One decade, $700K of fundraising leads to unique monument

Bella Vista, AR

The original idea, hatched in 2001 at Post 341 in Bella Vista, Ark., was simple enough: a granite wall of honor commemorating veterans from all branches of service, from all American wars since 1776, in the style of a similar monument in Mountain Home, Ark.

It would take $700,000 and more than a decade, but this idea would be realized several-fold.

Leonard Eisert’s brother had helped the project in Mountain Home and told Eisert about the veterans’ council they had formed. A team of seven septuagenarians representing the local American Legion and VFW came together to construct a non-profit that would work solely on this project, the Veterans Council of Northwest Arkansas. That team included Eisert, Bert Schindler, Art Leu, Richard LaBrie, Les Glader, Robert Johnson and Vernon Watten. Just assembling the 501(c)3 took two years.

Thankfully, Eisert said, one of the founding members was retired architect Watten.

“I never realized that Vern would design it so special,” he said. The monument that inspired the Veterans Wall of Honor is a tidy-looking granite wall on the edge of a local park. Watten designed several walls in concentric circles, with benches, more than 4,500 granite tablets honoring veterans, a 36-foot timeline of American military history with 67 brass plaques, 27 plaques honoring the U.S. presidents who served in the military, a central fountain, a grand entryway, the Preamble, military seals, benches and 18 flags. The circular design stemmed from two military themes: protection from the enemy as well as togetherness.

Watten built two plexiglass models of the design, and the Veterans Council got to work. They set up shop in front of Walmarts and grocery stores, at church groups and in banks, at schools and even at a funeral home. Each time, they’d bring one of the models, pass out brochures and accept donations for memorial granite tablets to go in the walls.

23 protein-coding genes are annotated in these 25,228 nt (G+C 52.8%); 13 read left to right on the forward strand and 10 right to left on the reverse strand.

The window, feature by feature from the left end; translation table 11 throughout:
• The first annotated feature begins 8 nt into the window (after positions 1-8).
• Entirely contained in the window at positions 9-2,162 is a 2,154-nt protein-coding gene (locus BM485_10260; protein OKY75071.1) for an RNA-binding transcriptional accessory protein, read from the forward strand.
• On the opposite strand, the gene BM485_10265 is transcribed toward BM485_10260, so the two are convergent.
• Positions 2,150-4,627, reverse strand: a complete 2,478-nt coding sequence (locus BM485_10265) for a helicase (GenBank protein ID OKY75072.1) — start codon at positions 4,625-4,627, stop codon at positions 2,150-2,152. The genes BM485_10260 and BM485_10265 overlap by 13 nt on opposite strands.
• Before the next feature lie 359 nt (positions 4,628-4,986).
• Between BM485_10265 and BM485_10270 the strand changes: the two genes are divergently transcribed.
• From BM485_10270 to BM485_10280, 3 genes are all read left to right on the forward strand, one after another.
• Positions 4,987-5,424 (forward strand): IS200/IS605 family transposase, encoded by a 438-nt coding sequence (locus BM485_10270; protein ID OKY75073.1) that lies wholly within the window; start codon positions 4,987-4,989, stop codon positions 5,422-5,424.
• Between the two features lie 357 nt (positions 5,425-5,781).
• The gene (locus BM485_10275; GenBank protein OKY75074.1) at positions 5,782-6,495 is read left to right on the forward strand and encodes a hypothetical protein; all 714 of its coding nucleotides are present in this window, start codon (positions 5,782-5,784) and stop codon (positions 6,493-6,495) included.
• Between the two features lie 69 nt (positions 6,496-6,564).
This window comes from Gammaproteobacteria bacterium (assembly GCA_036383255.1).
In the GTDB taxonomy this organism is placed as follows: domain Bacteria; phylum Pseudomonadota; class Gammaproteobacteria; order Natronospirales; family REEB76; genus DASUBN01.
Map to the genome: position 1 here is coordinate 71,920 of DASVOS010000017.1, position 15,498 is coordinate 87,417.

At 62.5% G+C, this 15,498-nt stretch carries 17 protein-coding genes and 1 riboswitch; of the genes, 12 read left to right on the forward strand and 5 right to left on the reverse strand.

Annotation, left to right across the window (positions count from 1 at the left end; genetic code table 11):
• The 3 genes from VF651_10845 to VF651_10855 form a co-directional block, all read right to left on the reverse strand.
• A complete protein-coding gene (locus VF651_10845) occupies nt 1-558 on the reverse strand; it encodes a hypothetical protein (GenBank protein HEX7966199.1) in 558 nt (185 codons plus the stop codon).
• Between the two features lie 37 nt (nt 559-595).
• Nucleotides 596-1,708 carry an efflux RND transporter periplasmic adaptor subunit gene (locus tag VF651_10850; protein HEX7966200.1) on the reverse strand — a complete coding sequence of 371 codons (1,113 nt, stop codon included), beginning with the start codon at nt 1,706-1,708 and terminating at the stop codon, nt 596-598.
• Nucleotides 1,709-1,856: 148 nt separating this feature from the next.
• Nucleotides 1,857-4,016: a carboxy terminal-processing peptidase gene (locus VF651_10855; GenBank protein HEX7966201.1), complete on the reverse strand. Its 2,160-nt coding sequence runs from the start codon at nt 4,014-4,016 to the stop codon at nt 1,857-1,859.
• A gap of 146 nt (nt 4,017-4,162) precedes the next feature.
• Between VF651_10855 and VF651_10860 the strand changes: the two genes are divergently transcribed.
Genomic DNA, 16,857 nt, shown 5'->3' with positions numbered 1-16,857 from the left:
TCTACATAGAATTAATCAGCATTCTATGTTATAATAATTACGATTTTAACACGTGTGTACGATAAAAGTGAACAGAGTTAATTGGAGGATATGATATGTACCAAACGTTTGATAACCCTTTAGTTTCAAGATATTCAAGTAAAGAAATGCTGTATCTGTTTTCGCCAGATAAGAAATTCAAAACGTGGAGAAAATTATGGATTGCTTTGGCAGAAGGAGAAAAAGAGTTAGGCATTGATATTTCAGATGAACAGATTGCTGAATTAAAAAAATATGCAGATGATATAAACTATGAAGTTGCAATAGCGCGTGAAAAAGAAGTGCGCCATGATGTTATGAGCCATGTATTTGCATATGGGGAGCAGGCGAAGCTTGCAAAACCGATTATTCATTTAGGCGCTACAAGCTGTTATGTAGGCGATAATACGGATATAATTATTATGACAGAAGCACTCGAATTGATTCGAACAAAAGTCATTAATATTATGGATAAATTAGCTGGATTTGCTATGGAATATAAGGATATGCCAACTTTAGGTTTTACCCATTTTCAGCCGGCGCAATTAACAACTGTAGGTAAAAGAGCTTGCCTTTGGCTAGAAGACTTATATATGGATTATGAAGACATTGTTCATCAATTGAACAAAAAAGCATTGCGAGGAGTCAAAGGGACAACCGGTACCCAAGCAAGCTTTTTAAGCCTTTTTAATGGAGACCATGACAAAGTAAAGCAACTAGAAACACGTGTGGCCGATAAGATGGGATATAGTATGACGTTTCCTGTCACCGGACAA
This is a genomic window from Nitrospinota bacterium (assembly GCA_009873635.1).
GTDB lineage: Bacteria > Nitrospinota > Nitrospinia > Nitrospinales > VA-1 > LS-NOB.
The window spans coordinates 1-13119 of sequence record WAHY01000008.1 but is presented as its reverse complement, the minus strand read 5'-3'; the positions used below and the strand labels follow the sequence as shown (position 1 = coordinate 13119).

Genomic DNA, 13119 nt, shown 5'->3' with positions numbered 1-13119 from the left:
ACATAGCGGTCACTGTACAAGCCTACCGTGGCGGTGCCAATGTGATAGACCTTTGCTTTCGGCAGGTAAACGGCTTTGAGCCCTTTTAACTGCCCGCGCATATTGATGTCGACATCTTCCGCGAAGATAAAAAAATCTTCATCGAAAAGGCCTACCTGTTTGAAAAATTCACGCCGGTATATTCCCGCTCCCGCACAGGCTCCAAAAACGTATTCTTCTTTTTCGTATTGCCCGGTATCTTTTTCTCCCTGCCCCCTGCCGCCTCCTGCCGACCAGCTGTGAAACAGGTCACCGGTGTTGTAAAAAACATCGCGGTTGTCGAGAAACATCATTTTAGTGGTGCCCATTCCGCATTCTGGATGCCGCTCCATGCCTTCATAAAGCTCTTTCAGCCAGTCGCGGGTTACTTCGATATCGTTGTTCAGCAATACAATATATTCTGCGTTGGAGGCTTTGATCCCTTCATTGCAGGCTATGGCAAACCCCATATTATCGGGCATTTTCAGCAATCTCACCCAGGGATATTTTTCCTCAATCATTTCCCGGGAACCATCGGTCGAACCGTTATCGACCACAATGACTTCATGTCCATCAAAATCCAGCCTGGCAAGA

“It was fun doing that, too,” Eisert said. It created interest in the memorial itself, of course, but also in the local American Legion and VFW. Eisert said Post 341’s membership saw a boost and has one of the highest memberships in the state.

Touring was also essential to raising the funds. About half of the $700,000 needed was raised by selling granite tablets and other memorabilia. The other half came from individual donors and local businesses.

Eisert encouraged other Legion posts to consider constructing such a monument. Though it’s a massive undertaking, it creates lots of patriotism and grows membership. The Legion was able to get more involved in its community, too. He said the Auxiliaries, the VFW, the donors, Walmart and even the local garden club all partnered to power Watten’s vision.

Eisert's main advice for those interested in such a project: “Start early.”

After more than a decade of planning, fundraising and construction, the Wall of Honor was dedicated in 2012. Watten, now deceased, lived to see it open. His funeral services were held at the memorial.

Eisert said it’s one of the area’s two biggest attractions. Schools, church groups and visitors come to enjoy it and celebrate veterans. He gives tours of the memorial, including tours to school groups. “I guess I don’t want to retire.”

“Just by having a memorial there, it increased the awareness of the patriotism of the whole area,” Eisert said. “The biggest aspect is giving the tours. I enjoy the tours and people coming. I think the world should see what we have. I think it’s really honoring all our people who served in the armed forces. It’s a place to honor our people.”

At least 12 events are held there annually, Eisert said, with the largest being the Veterans Day ceremony, which is put on by Legion Post 341 and assisted by VFW Post 9063.

The memorial is a quiet place set on about an acre and a half of land overlooking a lake near the VFW, which deeded the nonprofit the land for $1.

“Some people come there just to reflect. They have somebody on the wall. It’s not a church, but it’s a church without ceiling.”

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